Yasiel Puig Has Skills to Save Los Angeles Dodgers' Struggling Offense

Matt FitzgeraldCorrespondent IIIJune 5, 2013

LOS ANGELES, CA - JUNE 04:  Yasiel Puig #66 of the Los Angeles Dodgers hits a three run home run in the fifth inning to tie the score with the San Diego Padres at Dodger Stadium on June 4, 2013 in Los Angeles, California.  (Photo by Stephen Dunn/Getty Images)
Stephen Dunn/Getty Images

By the time the Los Angeles Dodgers resorted to calling up prodigious right fielder Yasiel Puig, they had one of Major League Baseball's most putrid offenses and were in desperate need of a spark. Since being recalled from Double-A Chattanooga, Puig has made a splash to say the least.

The 22-year-old has taken LA by storm, and has all the tools to continue being an immediate impact player who can lead a turnaround for the Dodgers' offense—and for the club as a whole.

ESPN's Baseball Tonight crew expressed their eagerness to see Puig play after a respectable major league debut, and he didn't disappoint.

Puig's true coming out party was on Tuesday evening at Dodger Stadium, where he swatted two home runs and drove in five to key LA to a 9-7 victory over NL West and in-state rival San Diego Padres.

Despite raising their record to just 25-32 in this recent two-game surge, there is at least renewed hope now that the Dodgers can dig their way out of the basement of the division. Sports Illustrated's Peter King highlighted the incredible numbers Puig has put up in his very brief stint thus far:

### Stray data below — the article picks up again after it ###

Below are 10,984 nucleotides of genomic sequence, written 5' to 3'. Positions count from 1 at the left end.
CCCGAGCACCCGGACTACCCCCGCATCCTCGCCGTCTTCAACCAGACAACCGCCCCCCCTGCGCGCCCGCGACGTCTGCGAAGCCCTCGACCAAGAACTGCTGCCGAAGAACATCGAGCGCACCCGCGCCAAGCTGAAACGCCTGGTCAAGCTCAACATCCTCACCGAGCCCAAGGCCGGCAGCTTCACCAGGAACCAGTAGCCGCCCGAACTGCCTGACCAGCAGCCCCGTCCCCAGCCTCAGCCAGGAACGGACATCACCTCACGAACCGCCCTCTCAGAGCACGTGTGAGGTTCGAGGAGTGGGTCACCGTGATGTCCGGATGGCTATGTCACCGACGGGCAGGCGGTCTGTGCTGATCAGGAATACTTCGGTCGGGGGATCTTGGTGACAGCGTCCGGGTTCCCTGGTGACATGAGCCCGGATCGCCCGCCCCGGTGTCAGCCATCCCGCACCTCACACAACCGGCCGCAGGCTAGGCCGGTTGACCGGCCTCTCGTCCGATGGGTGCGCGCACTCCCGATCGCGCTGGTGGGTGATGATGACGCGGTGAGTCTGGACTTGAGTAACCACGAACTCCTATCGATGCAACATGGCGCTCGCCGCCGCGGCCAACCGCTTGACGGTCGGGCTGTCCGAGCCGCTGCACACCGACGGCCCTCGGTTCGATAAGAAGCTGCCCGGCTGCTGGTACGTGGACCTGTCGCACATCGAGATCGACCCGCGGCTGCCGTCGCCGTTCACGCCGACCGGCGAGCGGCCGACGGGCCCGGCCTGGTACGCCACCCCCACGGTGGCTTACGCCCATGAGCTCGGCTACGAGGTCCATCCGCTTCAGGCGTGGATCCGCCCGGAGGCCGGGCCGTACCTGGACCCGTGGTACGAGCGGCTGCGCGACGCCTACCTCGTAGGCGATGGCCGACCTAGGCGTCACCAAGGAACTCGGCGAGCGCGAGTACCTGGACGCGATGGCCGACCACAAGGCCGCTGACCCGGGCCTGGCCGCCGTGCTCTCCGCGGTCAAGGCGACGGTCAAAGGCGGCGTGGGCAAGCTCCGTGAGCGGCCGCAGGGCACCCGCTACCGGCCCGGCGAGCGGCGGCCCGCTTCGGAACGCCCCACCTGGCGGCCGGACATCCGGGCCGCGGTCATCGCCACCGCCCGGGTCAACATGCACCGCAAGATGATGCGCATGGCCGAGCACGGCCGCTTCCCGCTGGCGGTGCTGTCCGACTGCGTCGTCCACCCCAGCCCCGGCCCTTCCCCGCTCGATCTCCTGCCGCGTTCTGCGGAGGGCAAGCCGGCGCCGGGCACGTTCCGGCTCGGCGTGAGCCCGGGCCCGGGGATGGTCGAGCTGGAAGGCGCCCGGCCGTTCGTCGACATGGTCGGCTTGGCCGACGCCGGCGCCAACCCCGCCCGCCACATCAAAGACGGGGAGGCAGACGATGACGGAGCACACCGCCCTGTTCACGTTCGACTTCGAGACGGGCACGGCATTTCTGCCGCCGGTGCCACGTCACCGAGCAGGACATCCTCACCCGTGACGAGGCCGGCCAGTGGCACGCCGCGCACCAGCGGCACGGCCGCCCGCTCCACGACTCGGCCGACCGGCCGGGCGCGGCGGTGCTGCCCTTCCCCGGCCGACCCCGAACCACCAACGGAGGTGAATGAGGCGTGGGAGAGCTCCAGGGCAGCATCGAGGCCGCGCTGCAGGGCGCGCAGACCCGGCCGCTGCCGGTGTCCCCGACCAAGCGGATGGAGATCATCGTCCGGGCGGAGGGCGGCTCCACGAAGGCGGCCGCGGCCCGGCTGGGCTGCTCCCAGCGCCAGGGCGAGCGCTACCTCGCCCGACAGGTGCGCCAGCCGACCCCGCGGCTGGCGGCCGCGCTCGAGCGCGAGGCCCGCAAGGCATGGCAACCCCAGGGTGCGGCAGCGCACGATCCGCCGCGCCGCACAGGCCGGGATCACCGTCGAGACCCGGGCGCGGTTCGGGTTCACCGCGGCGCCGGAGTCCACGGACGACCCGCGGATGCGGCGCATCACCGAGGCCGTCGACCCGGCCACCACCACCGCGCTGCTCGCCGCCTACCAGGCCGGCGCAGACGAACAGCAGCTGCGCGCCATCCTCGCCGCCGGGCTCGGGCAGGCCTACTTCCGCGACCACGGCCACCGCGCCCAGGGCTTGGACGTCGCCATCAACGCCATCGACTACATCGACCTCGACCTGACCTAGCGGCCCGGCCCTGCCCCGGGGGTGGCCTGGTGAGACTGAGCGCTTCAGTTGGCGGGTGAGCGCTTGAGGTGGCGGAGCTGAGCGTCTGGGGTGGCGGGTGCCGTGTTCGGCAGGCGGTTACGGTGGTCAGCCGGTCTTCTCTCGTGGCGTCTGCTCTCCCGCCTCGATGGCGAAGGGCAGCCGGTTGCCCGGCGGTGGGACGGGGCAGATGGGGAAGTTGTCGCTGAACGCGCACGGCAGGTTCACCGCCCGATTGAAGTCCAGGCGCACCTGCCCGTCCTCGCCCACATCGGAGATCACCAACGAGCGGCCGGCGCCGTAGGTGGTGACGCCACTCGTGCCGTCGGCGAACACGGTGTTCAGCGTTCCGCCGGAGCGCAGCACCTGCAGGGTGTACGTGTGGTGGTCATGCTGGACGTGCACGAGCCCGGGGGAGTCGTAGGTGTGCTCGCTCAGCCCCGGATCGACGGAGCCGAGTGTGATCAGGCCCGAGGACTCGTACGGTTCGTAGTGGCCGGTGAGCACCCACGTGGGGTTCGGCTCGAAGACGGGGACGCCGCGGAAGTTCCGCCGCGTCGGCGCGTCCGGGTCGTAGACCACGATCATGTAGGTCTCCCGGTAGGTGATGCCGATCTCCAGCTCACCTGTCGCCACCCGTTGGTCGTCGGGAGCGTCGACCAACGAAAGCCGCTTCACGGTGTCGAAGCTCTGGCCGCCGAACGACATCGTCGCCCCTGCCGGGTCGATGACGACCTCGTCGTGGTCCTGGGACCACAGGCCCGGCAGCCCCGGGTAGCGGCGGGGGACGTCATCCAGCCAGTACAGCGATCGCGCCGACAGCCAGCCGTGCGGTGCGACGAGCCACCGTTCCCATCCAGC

The jolt that Puig single-handedly provided to the lineup indicates that perhaps the Dodgers can dig their way out of the basement in the division, assuming Puig's teammates can step up beside him.

Facing a 5-2 deficit in the bottom of the fifth inning on Tuesday, Puig came to the dish with two on, and jacked one out of the park to knot the game at five apiece. That one swing of the bat is what LA has been direly missing lately.

The very next inning, it was Puig who struck again. This time with one man aboard and two-out, he took a 1-0 offering from Padres pitcher Tyson Ross and drove it over the wall to the opposite field. That stretched the Dodgers' lead to three, giving them necessary, rare insurance and taking pressure off a pitching staff that has been under the gun.

To have that type of versatility in terms of power as a hitter at such a young age shows the level of talent that Puig boasts. At 6'3" and 245 pounds, it's almost effortless for him to knock it over the fence.

The Dodgers rank 27th in runs scored and 27th in home runs as a team out of 30 MLB clubs, but with the addition of Puig, that could change in a hurry.

Puig was in attack mode on Tuesday, facing only nine pitches in four at-bats. Scouting reports will inevitably lead to a drop from his torrid, 5-for-8 start with two homers, five RBI and another double.

However, it's that type of aggressive mindset that may spark the Dodgers to play inspired baseball in lieu of star center fielder Matt Kemp, who has hit the disabled list once again with an injured hamstring. Carl Crawford is also on the DL with a hamstring ailment, thinning the outfield even more.

The problem for Don Mattingly's bunch hasn't been getting on base, but rather capitalizing in those scenarios. Per MLB.com, the Dodgers are ranked 26th with runners in scoring position, batting a measly .234 in such situations.

If LA is going to turn its season around—and there's plenty of time to do so—it will have to start in the batter's box. Puig is doing his part, and if he continues to blossom, there's no telling how good he can be.

It's up to Puig's teammates to capture this recent lightning in a bottle and run with it to get to the All-Star break with a respectable record.